Their praises are sung in songs everybody knows, by artists everybody knows, like Eric Clapton (I Got A Rock n Roll Heart). There’s even a song 57 Chevy. (Sue Medley) They’re among the most customized, restored, shown, cruised, and raced cars in the world. They make great lowriders, show cars, and gassers. Oh yeah, babe. A ’55 with a straight front axle, a polished scoop poking through the hood, and radiused fender wells is among the baddest hot rods ever. But if the front end is nearly scraping the ground, that’s way cool too. The full-size Chevys from 1955 through 1957 all have their fans who will defend their favorite to the end. They’re all included in the most-wanted list, whether it’s the plainest 150 or the most loaded out Bel Air. Even the wagons are highly collectable, especially the Nomads. But now 210s and Handymans are coming into their own. It’s been said that the ’69 Camaro or a modern Mustang is the new ’57 Chevy. The Tri-Five fans just consider that a compliment. It’s just another way of saying, “this is a popular car.” The 1955 Chevrolet Bel-Air was the best-selling car in America that year. Interestingly, the 1957, among the most iconic designs ever, was actually outsold by its archrival at Ford that year. But today the 1957 Bel Air fins, trim, and logo have come to represent the classic car culture. At Maxmotive, we’re more than happy to participate in the fun. Dig this row of fabulous fifties masterpieces. Allow me to introduce, from left to right, the Tri-five Row. First is our 1955 210 2-door sedan. This one’s for the purist. Gypsy Red and India Ivory two-tone. The amazing 265 V8. And three-on-the-tree. Next, we’ll add a little more hot sauce. This one’s a ’55 Bel Air with a new ZZ383 small block, complete with two (2!) four-barrels on a chrome intake pumping out 425 horses. And four-on-the-floor. The red and black paint with the Cragar mags makes this car a knockout. Notice that car #3 has a decidedly nose-down attitude. This ’55 210 hot rod sports a hopped-up 355 small block mated to a modern 700R4 automatic. Next is a ’57 Bel Air representing all the great ’57 customs out there. 350 small block that you can view in a mirror under the hood. Leather Interior. Four-wheel disc brakes, and a brand new coat of candy red paint. Finally, the War Wagon. She looks resplendent with her Orange Pearl and Charcoal Metallic paint. It’s got everything from a custom leather interior to remote control windows. It’s not a bad mover too, with it’s 383 stroker motor. The point is that a Tri-Five can be almost anything you want it to be. It’s such a great platform. There’s room for any engine. There’s room to bring your friends and their luggage. The full-frame construction makes it able to handle gobs of horsepower for years. And the looks have just become part of American culture. And yes, we have a ’56. It’s down south in our Boca Raton showroom. 1955 to 1957 Chevys. Everybody’s owned one, went to the prom in one, wanted one, built one, or has some other story. When you see this line-up, what story or song comes to mind for you?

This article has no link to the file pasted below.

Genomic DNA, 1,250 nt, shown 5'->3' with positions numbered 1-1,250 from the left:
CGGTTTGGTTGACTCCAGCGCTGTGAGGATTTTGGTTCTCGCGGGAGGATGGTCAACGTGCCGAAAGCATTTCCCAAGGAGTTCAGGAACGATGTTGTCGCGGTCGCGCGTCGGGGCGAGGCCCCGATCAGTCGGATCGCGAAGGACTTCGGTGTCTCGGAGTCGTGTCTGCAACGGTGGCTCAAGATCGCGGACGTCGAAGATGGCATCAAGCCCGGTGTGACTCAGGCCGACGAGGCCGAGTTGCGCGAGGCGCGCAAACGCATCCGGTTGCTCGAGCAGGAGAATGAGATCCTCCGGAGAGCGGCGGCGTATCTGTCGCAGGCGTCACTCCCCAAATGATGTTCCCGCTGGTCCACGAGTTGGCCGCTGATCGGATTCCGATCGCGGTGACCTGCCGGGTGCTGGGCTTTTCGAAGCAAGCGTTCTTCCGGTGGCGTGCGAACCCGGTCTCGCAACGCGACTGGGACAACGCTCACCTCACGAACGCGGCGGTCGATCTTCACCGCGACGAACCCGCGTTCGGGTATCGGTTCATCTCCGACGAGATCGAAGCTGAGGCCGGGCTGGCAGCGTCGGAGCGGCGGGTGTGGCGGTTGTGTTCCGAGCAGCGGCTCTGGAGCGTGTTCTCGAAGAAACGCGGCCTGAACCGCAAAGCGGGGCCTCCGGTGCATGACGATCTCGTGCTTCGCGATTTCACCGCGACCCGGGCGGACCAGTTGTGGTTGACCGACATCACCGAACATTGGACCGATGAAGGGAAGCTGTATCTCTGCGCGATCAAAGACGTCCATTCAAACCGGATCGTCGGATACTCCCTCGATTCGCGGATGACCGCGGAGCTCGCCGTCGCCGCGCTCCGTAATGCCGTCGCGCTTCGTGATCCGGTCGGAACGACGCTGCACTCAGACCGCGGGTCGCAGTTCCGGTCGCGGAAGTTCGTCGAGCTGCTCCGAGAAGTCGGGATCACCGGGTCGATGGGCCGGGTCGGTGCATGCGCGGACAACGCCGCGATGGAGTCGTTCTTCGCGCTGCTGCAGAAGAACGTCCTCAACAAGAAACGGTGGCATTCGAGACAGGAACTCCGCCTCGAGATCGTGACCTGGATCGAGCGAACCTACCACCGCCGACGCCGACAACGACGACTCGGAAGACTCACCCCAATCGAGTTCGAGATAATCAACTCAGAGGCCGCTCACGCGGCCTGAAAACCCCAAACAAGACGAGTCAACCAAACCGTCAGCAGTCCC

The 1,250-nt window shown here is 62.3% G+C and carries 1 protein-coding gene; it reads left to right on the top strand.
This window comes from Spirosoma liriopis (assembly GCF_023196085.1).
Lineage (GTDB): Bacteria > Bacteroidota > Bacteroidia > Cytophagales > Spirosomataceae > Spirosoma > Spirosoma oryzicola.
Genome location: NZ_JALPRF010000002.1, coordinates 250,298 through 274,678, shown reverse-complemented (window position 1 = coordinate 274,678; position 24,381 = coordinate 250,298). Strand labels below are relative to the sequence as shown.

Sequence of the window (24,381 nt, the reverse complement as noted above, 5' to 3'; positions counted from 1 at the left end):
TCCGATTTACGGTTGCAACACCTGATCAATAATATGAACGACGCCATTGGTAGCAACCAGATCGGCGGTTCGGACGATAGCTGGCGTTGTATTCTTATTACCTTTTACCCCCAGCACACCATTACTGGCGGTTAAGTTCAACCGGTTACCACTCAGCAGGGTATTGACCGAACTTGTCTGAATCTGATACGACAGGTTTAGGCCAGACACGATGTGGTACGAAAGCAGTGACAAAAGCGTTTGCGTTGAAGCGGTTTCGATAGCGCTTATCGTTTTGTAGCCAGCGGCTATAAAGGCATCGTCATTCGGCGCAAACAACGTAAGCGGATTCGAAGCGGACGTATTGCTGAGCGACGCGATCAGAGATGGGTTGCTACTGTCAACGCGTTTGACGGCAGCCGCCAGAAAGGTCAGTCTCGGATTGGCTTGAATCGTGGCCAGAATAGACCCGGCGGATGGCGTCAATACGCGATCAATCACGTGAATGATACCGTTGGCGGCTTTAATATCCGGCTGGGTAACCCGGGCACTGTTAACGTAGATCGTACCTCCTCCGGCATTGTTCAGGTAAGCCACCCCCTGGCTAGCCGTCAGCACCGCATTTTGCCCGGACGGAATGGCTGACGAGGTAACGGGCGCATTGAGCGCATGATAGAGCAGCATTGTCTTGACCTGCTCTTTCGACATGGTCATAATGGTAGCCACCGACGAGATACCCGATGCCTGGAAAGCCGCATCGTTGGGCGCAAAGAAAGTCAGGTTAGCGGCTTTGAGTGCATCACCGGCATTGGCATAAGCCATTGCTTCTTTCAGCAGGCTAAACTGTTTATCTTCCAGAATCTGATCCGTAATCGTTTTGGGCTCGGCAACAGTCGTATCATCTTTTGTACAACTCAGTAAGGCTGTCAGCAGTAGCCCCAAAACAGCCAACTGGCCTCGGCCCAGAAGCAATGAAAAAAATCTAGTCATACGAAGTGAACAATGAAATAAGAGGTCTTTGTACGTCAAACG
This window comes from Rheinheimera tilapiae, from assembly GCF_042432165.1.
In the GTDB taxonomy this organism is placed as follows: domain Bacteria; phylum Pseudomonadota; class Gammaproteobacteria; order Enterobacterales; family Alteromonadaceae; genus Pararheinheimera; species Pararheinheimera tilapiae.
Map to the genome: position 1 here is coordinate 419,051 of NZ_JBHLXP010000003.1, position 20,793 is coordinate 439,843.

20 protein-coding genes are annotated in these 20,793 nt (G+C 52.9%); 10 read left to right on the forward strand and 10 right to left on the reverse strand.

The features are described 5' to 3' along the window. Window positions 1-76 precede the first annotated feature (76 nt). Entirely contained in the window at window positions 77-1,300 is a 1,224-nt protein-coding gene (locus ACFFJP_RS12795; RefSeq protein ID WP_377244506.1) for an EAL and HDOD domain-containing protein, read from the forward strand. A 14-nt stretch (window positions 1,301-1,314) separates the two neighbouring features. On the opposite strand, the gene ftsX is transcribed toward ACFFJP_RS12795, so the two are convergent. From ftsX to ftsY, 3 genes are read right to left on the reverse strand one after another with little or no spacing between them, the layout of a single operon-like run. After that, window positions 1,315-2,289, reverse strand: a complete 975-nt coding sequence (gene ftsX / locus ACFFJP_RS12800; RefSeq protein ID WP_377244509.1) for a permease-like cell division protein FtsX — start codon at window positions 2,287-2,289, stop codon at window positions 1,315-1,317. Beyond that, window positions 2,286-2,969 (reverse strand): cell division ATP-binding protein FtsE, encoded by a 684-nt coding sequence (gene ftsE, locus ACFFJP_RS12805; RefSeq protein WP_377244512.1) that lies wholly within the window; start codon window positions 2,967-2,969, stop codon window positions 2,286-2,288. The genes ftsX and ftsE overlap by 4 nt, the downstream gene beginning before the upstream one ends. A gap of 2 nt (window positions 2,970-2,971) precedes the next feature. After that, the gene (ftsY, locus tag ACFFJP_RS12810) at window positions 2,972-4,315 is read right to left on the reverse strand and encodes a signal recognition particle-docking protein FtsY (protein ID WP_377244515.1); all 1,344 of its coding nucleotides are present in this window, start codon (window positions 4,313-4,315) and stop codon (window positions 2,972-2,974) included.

by Bobby Martin